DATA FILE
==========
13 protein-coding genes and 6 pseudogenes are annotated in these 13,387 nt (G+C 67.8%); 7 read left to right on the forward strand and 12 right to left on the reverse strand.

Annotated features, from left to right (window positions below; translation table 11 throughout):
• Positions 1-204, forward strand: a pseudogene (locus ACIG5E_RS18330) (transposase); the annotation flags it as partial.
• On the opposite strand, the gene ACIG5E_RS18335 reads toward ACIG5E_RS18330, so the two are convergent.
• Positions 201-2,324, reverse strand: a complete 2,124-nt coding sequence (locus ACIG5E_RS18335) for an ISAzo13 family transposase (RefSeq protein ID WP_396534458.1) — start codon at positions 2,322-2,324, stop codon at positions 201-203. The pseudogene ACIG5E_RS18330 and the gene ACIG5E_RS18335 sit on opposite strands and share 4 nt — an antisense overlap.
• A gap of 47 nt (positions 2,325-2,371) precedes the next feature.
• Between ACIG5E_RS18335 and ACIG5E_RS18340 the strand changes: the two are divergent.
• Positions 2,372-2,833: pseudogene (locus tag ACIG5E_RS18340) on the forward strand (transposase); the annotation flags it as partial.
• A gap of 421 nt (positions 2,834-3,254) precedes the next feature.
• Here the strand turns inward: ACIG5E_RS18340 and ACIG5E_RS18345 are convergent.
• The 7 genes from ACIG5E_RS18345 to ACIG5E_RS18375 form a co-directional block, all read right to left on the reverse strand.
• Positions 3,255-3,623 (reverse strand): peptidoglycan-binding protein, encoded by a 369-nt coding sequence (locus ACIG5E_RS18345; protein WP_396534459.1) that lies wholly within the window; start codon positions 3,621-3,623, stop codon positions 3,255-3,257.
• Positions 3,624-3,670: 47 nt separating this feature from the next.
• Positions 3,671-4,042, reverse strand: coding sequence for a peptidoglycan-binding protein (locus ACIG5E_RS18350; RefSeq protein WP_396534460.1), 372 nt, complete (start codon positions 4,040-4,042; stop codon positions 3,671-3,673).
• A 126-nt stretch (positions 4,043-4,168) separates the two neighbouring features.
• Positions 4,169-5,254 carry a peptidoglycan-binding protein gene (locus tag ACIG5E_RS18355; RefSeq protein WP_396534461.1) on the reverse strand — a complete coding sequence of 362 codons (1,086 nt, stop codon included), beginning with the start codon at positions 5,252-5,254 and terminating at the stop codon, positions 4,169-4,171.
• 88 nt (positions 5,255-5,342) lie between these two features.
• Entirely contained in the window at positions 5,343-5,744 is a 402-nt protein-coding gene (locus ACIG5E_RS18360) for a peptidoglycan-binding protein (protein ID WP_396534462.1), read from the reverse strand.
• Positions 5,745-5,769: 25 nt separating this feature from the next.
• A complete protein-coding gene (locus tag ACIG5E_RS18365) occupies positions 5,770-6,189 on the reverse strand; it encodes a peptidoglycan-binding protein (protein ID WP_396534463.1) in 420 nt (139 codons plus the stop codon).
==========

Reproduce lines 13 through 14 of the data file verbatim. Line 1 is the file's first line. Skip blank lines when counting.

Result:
• Positions 3,624-3,670: 47 nt separating this feature from the next.
• Positions 3,671-4,042, reverse strand: coding sequence for a peptidoglycan-binding protein (locus ACIG5E_RS18350; RefSeq protein WP_396534460.1), 372 nt, complete (start codon positions 4,040-4,042; stop codon positions 3,671-3,673).